I’ve decided to highlighr books I’ve written, edited, co-edited, or contributed to throughout my career, and to post a new one every Thursday, in keeping with the whole “Throwback Thursday” trend. Hence, “Throwbook Thursday.” Get it? (But please do not throw books. It can hurt someone and damage the books.)
For this first installment, I thought I’d discuss Watching Time: The Unauthorized Watchmen Chronology. In 1986, the comic-book world experienced a profound paradigm shift, thanks to writer Alan Moore and artist Dave Gibbons. Gone were the long-held notions that crime-fighters always did the morally right things for the intellectually right reasons, that heroes and villains were rigidly defined constants, that good always prevailed over evil, and that happy endings were a foregone conclusion. In their place, there was DC Comics’ Watchmen.
Since the release of Moore’s seminal deconstruction of the superhero genre, others have revisited its dystopian setting in the form of a film adaptation, role-playing books, various prequel miniseries, and multiple video games, all built upon the foundation that Moore and Gibbons laid down thirty years ago. More recently, DC brought Watchmen‘s characters into mainstream continuity with its Doomsday Clock and Rorschach titles, while Damon Lindelof’s Watchmen TV show aired on HBO to critical acclaim.
In this volume, published in 2016 by Hasslein Books, I provided a detailed history encapsulating every known event from all corners of the franchise up to that point—alas, not including Doomsday Clock, Rorschach, or the TV show since they hadn’t yet existed when the book was published. I covered not only the comics, games, film, and RPG books, but also viral videos and websites, trading cards, unproduced scripts, and other ancillary sources—including some that were truly obscure. Plus, a mini-“crimeline” summarized the careers of masked crime-fighters and supervillains throughout Watchmen history.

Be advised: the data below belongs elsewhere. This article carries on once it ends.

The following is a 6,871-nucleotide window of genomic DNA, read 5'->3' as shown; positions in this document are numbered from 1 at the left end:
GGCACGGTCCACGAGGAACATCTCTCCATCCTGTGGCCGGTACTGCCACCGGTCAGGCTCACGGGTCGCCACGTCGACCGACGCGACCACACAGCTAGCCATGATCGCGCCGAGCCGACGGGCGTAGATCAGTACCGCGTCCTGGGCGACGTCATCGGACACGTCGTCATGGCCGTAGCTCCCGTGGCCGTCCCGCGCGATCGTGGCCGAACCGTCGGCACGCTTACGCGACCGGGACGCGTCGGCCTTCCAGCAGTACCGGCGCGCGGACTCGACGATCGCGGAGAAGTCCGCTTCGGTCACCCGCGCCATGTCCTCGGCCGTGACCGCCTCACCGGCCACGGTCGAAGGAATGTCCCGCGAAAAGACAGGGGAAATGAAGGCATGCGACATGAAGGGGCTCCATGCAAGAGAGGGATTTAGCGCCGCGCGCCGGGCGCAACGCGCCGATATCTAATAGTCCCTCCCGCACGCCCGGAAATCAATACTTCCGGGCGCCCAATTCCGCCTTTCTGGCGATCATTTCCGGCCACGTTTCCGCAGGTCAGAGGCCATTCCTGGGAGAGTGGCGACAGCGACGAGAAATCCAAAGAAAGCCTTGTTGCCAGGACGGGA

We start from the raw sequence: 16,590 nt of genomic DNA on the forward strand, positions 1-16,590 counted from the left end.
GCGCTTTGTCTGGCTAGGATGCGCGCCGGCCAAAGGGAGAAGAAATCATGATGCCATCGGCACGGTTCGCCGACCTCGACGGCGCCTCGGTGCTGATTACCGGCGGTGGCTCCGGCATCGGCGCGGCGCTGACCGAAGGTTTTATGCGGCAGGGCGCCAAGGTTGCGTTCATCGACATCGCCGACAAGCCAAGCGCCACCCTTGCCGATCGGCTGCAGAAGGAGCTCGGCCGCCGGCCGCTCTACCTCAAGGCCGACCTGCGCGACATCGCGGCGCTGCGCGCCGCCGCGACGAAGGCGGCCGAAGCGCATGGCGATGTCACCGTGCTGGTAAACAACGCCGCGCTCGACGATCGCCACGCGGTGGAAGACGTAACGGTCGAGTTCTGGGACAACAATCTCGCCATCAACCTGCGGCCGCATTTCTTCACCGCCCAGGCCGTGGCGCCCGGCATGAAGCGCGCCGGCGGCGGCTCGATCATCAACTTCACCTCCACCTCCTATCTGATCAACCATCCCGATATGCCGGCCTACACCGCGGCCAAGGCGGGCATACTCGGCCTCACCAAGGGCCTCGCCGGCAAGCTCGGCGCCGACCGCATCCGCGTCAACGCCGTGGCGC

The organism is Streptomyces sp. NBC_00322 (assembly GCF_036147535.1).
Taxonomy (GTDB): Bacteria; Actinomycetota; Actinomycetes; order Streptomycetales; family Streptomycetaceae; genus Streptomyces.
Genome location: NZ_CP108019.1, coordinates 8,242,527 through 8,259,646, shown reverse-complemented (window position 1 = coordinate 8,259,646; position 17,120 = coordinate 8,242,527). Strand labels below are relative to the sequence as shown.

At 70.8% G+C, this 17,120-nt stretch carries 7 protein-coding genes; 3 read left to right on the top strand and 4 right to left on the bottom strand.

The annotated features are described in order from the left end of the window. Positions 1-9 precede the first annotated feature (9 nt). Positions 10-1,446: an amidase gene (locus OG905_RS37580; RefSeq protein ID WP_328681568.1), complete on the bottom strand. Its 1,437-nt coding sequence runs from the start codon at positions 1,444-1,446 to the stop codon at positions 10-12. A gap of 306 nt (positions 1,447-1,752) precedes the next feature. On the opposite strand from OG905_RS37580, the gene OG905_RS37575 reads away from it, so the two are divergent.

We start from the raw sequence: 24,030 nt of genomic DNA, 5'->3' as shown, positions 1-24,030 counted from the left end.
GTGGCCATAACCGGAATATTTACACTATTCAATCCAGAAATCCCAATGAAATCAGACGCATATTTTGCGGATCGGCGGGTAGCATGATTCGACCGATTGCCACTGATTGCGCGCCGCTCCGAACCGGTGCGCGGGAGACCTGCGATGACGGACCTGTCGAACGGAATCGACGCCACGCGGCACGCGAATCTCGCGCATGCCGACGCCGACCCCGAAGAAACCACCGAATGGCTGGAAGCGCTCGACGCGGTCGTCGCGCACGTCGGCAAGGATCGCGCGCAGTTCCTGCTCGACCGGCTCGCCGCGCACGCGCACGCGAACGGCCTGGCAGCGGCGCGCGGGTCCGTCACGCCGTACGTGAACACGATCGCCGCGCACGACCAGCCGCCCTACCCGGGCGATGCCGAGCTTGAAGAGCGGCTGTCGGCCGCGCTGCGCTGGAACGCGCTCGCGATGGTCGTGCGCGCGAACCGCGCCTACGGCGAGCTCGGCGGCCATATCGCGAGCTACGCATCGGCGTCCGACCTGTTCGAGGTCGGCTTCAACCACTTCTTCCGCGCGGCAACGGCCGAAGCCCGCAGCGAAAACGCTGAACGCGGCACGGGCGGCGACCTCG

I didn’t create Watching Time in a vacuum, of course. The insightful foreword was provided by comic guru Brian Cronin of “Comic Book Legends Revealed” fame, the author of thousands of meticulously researched online articles. Duy Tano, the creator of the popular blog and YouTube channel The Comics Cube, contributed a nostalgic essay explaining why Watchmen is simultaneously dated and timeless. And my sadly departed and sorely missed friend Paul Giachetti visually brought the book to life as the project’s art director.
I was particularly proud of how this volume turned out, which is why I chose it for Flashbook Thursday’s debut. I had enormous fun researching and writing it, and I was thrilled to feature Duy’s and Brian’s outstanding bookend essays, as well as Paul’s beautiful design work. I had hoped to eventually update the chronology as new stories were added to the mythos, but after Paul’s untimely passing, I chose to keep it exactly as it is for posterity—though what it is, I’m very happy with. And you can find it at Amazon, Barnes & Noble, eBay, and elsewhere.